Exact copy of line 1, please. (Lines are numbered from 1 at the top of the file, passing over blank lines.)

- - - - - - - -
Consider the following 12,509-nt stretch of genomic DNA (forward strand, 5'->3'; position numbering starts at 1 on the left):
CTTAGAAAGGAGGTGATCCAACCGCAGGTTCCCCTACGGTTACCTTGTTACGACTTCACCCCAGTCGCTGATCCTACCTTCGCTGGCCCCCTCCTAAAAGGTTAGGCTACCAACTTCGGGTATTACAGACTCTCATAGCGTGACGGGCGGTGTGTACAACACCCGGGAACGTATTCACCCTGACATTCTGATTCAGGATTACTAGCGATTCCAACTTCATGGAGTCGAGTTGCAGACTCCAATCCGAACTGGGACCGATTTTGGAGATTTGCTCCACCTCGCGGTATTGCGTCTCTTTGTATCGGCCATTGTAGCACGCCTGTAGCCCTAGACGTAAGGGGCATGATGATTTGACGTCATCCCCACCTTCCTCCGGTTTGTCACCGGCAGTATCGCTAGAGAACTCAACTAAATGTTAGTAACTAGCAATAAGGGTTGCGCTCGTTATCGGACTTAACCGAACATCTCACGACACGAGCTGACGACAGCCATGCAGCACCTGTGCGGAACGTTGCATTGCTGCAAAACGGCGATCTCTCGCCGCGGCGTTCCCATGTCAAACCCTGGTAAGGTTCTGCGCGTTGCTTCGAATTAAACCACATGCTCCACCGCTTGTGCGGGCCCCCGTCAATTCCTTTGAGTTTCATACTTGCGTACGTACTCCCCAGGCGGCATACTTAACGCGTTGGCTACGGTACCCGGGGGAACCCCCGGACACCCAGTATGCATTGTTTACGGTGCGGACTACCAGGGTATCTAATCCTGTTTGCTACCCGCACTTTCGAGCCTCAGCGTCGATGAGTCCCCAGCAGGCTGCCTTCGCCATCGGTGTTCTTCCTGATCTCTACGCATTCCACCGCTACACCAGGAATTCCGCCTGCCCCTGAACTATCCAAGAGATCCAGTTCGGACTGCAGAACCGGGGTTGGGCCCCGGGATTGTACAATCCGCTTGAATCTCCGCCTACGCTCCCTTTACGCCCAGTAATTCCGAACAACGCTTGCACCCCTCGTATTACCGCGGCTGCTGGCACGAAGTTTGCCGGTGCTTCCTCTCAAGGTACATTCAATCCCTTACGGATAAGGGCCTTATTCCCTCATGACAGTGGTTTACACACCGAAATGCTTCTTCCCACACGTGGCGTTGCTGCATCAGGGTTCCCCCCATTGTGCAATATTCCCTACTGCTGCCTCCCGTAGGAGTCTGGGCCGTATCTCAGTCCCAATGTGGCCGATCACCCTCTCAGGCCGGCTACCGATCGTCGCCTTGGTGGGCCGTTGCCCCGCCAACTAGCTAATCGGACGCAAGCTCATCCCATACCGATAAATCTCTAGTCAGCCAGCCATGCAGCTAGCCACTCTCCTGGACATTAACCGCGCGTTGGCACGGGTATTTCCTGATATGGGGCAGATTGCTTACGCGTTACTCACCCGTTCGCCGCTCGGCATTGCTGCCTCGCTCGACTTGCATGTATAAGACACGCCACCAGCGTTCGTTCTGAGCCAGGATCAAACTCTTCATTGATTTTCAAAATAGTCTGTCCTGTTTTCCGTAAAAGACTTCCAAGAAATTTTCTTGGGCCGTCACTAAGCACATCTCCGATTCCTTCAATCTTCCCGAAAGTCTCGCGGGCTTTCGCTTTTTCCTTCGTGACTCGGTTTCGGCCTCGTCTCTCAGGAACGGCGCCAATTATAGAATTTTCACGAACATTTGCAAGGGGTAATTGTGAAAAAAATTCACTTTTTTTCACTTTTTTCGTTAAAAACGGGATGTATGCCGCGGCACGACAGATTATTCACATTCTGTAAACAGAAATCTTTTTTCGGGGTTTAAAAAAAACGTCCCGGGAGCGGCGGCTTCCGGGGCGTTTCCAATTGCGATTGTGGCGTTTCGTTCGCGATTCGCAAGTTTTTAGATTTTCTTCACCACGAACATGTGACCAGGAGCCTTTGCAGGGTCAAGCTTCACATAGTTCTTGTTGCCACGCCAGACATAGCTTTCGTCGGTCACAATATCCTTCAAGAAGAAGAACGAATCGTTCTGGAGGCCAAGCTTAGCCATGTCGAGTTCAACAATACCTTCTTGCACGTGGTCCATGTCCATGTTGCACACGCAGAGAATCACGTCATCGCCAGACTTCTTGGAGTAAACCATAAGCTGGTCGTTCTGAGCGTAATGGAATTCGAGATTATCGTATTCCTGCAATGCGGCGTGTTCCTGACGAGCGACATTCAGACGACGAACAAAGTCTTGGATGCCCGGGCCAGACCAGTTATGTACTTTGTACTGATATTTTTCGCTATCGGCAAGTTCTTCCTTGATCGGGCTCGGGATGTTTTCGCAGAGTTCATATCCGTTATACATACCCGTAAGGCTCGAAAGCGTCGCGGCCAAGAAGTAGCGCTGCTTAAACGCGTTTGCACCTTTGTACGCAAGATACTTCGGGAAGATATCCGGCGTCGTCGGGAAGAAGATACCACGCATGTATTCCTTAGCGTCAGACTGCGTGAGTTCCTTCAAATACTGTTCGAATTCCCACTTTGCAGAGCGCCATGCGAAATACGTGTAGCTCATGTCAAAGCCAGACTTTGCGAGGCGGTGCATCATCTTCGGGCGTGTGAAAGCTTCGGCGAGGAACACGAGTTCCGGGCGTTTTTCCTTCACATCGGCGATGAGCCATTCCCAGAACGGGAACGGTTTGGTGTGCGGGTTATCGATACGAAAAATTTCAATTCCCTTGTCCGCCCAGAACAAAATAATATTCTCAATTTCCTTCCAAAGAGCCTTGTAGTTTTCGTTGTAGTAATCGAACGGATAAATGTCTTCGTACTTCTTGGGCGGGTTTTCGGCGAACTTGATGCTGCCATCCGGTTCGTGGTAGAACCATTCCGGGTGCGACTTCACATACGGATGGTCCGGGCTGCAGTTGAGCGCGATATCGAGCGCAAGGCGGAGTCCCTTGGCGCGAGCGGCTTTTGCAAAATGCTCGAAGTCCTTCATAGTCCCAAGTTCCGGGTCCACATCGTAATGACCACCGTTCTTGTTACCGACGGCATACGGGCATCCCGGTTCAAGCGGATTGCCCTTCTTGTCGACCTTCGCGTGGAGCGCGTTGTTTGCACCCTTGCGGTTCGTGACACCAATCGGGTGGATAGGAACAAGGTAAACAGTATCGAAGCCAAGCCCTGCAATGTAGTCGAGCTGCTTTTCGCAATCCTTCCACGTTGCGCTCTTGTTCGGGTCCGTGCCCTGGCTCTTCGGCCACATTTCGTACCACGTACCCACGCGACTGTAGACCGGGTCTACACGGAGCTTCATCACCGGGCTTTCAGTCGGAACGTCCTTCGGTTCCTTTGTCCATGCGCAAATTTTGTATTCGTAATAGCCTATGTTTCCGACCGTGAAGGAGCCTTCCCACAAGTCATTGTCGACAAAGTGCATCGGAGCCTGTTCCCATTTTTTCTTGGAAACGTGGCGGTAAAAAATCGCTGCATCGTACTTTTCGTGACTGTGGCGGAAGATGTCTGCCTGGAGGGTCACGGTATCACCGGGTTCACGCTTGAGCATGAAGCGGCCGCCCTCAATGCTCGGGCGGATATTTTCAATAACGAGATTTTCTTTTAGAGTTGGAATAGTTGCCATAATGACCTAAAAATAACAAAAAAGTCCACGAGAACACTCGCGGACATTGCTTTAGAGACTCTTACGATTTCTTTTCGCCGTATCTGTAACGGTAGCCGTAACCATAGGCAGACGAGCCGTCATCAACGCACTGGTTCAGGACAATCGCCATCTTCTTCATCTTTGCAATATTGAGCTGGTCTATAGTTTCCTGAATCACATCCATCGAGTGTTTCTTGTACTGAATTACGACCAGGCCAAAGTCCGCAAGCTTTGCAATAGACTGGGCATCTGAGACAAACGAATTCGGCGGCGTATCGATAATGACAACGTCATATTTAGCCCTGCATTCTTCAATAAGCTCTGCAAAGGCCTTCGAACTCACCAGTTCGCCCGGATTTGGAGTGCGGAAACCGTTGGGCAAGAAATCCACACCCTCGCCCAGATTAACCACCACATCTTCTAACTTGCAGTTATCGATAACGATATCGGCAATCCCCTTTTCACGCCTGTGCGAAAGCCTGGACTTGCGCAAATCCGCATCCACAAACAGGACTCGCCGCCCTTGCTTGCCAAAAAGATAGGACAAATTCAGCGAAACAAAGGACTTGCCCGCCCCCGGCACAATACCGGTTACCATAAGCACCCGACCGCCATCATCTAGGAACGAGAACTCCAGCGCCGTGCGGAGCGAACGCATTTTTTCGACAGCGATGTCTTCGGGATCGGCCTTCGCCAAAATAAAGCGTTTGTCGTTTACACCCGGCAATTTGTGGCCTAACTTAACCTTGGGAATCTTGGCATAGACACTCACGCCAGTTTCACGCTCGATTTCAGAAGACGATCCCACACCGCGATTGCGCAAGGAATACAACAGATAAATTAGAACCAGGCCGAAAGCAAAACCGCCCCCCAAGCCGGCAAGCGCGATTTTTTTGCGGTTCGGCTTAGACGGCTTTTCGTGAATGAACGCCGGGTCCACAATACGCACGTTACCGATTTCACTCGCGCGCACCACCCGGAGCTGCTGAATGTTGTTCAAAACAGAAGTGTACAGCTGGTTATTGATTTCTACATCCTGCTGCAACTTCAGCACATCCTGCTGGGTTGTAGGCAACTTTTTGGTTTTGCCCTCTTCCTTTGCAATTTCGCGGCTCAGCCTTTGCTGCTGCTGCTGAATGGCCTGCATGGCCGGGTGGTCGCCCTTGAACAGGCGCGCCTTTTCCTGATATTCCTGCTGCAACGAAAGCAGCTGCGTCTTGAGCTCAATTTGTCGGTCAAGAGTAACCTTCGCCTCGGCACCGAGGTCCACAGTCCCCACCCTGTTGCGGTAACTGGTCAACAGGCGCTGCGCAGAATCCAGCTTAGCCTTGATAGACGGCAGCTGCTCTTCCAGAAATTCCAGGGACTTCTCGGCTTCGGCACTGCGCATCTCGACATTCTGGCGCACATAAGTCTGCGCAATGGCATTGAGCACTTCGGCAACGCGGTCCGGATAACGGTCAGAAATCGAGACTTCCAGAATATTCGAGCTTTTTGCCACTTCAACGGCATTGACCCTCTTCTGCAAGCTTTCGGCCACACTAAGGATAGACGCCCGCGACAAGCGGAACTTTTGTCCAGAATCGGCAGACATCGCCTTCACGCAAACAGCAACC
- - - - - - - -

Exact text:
Consider the following 12,509-nt stretch of genomic DNA (forward strand, 5'->3'; position numbering starts at 1 on the left):